Work Cited:

Plath, Sylvia. “Ella Mason and Her Eleven Cats.” Poetry Foundation, Poetry Foundation, www.poetryfoundation.org/poetrymagazine/browse?contentId=27376.

6 thoughts on “Eleven Cats (Origami Edition)

  1. I’m! So fucking delighted! Your project reads like a picture book, like one of those things that grandparents make when they babysit for any long period of time (but with cats, so obviously better), and I’m losing my damn mind over how cute it is! Your reflection is equally delightful. I also really enjoy origami because I need a quiet fidget to pay attention to, which this activity is perfect for, and I’m experiencing burnout to the point of “I’m 90% sure I’m not passing one of my classes, but am too mentally exhausted to check”, so I absolutely get it on all fronts here. In reference to your last question, my mother-in-law has a clowder of cats of her own (somewhere around 14 at last count), but she’s far from “crazy.” She certainly prefers their company over that of people, and loves them all, but she’s more stable than I am, and I don’t have a single cat (just my own anxiety that I named and keep as a terrible little pet, a cross between a literal daemon and a marimo ball, really). Have an amazing summer, and, again, delightful project!

    1. Wow this was really sweet, thank you so much ;-; I didn’t think anyone was going to read this blog, let alone comment, so it was a pleasant surprise to see this. I also don’t think that cat lady necessarily means crazy! My grandmother had several cats while I was growing up, she was always taking in those that were abandoned, and she is one of the most mentally stable and intelligent people I know, with so much clarity about life that I can only hope to have one day (I love your comparison of your anxiety being like a pet, I never thought of naming mine lol). And I relate to you 100000% about the burnout and mental exhaustion! It sucks but also feels a little relieving to know we aren’t the only ones feeling like this. Sending you good wishes and a great summer too! <3

  2. This is absolutely lovely lol. Just the type of thing I needed having just sprinted to the finish line here. The origami is so cool, and I love your reflection as well. Not to piggyback off the top comment too much, but it does absolutely remind me of those picture books with the pop up cutouts and stuff. Also your origami is really good?? Like I’m no expert but the closest I can do this is making a paper airplane, so this kinda blew my mind lol. I also appreciated your little reflection on taking this as third project and making it a sort of fun and relaxed affair. I know that doing that can sort of feel like a cop out some times, but this is a genuinely fun and valuable project, and it stands as a testament to the unessay model and its usefulness. Now I’m just waffling on about education stuff, but yeah, great work! It’s been a pleasure, and good luck as you wrap up finals!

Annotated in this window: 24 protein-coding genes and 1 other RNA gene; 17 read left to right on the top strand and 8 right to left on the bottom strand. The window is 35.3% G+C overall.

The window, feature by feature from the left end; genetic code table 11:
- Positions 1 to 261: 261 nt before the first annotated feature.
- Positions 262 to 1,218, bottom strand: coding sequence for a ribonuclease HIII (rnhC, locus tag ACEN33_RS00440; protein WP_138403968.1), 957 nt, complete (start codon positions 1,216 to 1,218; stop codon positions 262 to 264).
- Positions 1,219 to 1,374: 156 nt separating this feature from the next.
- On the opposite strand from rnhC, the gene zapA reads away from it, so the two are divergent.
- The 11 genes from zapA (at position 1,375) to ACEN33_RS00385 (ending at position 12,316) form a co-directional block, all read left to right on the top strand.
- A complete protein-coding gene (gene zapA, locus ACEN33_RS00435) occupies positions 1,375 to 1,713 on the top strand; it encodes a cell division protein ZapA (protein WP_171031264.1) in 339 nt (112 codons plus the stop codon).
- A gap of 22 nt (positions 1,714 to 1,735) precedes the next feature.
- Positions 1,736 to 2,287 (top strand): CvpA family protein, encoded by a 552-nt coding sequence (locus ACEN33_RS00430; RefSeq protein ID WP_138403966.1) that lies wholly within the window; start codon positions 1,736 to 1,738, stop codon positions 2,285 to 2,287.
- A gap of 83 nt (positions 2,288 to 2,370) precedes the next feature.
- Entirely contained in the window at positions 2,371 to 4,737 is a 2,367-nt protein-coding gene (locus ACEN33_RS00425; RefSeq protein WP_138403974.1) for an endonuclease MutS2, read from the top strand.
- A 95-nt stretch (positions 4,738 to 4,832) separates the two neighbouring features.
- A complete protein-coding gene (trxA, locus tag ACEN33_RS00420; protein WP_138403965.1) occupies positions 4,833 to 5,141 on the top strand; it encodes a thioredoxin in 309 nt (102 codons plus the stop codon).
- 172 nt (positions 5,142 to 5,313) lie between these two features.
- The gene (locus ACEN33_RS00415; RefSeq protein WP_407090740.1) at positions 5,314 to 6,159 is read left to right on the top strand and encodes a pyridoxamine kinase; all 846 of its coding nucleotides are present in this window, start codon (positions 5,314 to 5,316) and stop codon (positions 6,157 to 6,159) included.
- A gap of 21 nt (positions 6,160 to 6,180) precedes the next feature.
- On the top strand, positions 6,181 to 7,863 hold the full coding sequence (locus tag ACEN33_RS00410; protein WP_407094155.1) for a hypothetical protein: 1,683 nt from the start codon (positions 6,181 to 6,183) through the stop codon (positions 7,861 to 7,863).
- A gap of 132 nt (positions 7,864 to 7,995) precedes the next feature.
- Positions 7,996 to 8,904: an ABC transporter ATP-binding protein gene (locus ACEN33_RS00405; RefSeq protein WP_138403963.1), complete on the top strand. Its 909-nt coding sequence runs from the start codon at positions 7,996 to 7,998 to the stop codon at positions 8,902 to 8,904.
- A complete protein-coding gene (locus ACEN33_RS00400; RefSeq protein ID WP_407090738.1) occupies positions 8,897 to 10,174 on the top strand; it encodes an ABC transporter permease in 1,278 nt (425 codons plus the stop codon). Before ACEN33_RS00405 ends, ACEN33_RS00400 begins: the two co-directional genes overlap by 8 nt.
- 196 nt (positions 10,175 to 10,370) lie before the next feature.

1. Thank you so much! I love the idea of this being like a picturebook, and I appreciate that you read my reflection as well. This project actually did feel a bit like a cop out, especially because these origami folds are actually more on the basic side haha. You should look up other origami cats, there are some really crazy intricate ones! I’m glad you liked mine though and its use as a unessay, it makes me feel good doing this as a final project. Good luck with your finals as well, and I hope you have a great summer!

  3. I’ve always wondered how difficult origami was, and wasn’t expecting to see this as an actual project for an assignment. I like your creativity in response to this particular reading. How long did it take to make the pieces ? did you know how to create the folds and shapes before hand or did you have to study up on particular shapes to take something that shared a resemblance to the texts ? Overall I was very impressed by what you’ve created. Awesome Job !

    1. I’m a beginner at origami but I know some of the basic folds! I already knew how to make the cat head from when I was younger, and as for the bodies, I had forgotten so I just improvised until I found a few that worked and kept doing those. All in all it took me a couple hours to do all the folds and put everything together? I’m glad you liked it!